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How many industrial and intellectual property rights can be "hidden" in a car?

Think of the numerous patents, from the mechanical parts of the engine to the seat heating, to the blind spot sensors; to the design of a single detail of the car, for example the rear lights of the Alfa Romeo Giulietta,…

We've heard a lot about the metaverse in recent years, but what is it actually?

The term metaverse was coined by Neal Stephenson in a 1992 novel and refers to a three-dimensional space where people can move around, share experiences and interact with each other as if they were in the real world.


(Commentary on judgement of the Frankfurt am Main Court of Appeal - Az. 6 U 211/20)

After a long struggle, changes of ownership of the pizzeria and several degrees of judgement, justice has finally been done!


The case:

On 1.5.2018, a pizzeria called 'Falcone & Borsellino' opened for the first…

According to Art. 15 of the GDPR, every data subject can demand information from the company with which he or she is connected as to whether personal data concerning him or her is processed there; if it is processed, the data subject also has the right to information and also to receive a copy of…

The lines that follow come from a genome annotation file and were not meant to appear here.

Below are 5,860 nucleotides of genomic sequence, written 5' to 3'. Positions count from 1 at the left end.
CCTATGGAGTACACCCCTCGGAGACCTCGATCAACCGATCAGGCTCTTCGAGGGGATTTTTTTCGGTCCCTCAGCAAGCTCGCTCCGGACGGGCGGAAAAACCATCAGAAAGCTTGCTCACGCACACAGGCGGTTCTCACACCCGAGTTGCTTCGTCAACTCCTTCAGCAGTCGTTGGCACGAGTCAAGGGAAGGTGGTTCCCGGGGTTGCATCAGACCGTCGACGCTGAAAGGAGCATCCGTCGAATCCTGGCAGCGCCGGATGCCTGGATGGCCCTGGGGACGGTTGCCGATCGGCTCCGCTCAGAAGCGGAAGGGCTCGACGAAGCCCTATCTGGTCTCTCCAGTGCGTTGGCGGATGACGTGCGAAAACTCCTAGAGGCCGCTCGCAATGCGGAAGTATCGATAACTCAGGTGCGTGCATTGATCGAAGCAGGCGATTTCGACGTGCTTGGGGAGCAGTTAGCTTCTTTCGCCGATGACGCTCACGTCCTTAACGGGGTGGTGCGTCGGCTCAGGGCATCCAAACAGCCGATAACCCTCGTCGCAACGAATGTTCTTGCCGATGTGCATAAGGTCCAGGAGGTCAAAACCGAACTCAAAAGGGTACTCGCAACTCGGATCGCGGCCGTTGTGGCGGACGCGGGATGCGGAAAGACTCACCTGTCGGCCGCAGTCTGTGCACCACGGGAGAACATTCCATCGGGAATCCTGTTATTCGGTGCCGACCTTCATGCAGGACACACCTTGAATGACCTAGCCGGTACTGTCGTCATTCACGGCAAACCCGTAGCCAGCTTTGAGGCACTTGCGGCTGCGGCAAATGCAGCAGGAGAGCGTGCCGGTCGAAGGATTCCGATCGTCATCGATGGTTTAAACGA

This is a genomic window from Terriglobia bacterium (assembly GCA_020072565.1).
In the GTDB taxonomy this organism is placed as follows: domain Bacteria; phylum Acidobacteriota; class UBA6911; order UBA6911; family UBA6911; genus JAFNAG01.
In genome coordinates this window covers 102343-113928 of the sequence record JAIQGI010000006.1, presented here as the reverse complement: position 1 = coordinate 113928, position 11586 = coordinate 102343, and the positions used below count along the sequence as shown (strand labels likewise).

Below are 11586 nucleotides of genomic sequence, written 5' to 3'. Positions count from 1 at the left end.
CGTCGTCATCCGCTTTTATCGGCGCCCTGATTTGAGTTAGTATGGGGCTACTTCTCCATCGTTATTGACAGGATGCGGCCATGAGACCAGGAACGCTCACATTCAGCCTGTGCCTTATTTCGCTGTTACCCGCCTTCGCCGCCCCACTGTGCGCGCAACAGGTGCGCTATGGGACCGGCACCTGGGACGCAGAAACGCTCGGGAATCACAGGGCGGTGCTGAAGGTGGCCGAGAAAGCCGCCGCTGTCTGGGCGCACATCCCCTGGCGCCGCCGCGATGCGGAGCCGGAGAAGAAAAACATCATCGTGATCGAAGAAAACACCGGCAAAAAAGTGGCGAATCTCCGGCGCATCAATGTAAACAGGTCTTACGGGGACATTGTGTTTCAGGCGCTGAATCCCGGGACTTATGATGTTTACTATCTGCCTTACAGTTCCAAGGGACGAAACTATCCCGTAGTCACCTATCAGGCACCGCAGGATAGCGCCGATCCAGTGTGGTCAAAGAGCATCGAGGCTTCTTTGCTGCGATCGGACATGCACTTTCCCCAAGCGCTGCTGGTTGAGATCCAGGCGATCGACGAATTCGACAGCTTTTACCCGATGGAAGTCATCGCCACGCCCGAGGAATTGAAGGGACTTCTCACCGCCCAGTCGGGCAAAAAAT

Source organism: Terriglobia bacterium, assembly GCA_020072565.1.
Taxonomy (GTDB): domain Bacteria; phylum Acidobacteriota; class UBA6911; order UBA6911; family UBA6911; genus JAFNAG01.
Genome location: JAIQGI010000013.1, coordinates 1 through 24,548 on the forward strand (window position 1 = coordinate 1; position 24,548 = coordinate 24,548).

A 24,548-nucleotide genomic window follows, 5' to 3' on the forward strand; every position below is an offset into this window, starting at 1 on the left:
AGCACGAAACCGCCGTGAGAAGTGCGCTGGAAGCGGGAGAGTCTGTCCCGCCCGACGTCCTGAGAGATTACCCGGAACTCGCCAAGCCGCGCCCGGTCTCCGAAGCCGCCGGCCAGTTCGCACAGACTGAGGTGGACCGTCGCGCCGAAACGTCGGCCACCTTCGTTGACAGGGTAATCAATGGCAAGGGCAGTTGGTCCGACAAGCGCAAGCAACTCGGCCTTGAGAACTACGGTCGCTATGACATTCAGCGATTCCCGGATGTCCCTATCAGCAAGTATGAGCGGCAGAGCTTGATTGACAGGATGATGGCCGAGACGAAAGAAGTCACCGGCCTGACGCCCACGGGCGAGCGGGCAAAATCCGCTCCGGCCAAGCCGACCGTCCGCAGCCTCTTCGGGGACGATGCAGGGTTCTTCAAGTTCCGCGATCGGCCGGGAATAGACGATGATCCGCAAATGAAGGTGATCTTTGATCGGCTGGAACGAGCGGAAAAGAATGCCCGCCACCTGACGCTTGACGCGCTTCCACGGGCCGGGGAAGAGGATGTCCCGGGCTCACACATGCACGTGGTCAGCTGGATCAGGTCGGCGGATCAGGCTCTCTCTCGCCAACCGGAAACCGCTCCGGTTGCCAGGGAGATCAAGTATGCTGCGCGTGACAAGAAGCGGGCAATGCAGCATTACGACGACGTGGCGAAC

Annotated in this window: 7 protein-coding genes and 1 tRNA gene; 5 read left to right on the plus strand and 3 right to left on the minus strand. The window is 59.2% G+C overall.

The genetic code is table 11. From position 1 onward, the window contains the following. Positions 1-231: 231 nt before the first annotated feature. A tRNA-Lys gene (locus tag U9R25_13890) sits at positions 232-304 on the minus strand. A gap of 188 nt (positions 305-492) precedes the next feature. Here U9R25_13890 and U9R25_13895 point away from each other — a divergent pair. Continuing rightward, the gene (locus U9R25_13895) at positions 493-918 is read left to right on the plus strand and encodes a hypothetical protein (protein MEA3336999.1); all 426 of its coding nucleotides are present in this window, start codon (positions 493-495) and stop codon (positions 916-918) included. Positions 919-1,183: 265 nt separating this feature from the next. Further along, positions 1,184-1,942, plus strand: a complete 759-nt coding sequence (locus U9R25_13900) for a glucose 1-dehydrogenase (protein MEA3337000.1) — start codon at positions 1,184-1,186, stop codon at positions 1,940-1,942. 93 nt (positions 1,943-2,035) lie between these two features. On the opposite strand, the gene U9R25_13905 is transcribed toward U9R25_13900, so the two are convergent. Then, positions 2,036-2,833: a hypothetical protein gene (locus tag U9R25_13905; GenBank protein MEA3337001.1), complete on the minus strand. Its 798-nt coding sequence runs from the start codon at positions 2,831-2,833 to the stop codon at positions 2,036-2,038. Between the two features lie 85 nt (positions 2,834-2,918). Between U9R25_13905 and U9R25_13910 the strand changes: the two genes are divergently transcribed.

A study by "Lobby Control e.V. revealed that Goggle, Facebook & Co spend the most money of all industries on lobbying. The technology industry spends 32 million euros a year on trying to influence decision-makers in Brussels, more than any other industry. In first place is Google with 5.750 million…


The very lax monitoring practice of the Irish data protection authorities vis-à-vis American corporations is a thorn in the side of many EU member states. The European Data Protection Board has also urged the Irish to exercise stricter control and, in particular, demanded an increase in the fine for…


The pandemic has greatly promoted the holding of court hearings in the form of video conferencing. In Germany, the corresponding provision (§ 128a ZPO) was amended to the effect that videoconferencing can also be ordered unilaterally by the court without obtaining the mutual consent of the parties.…


The Italian anti-trust authority had originally imposed a fine of 10,000,000 euros on Facebook for violating data protection regulations. For example, the company was reprimanded for failing to inform users that their data was being used. The FB statement that registration is free of charge for the…


Just as Google dominates the search engines, Amazon is the king of online sales. The company fills a dual role: It sells its own goods and provides a platform for retailers. The Commission now has reasonable suspicions that Amazon is using merchants' business data for its own business. The…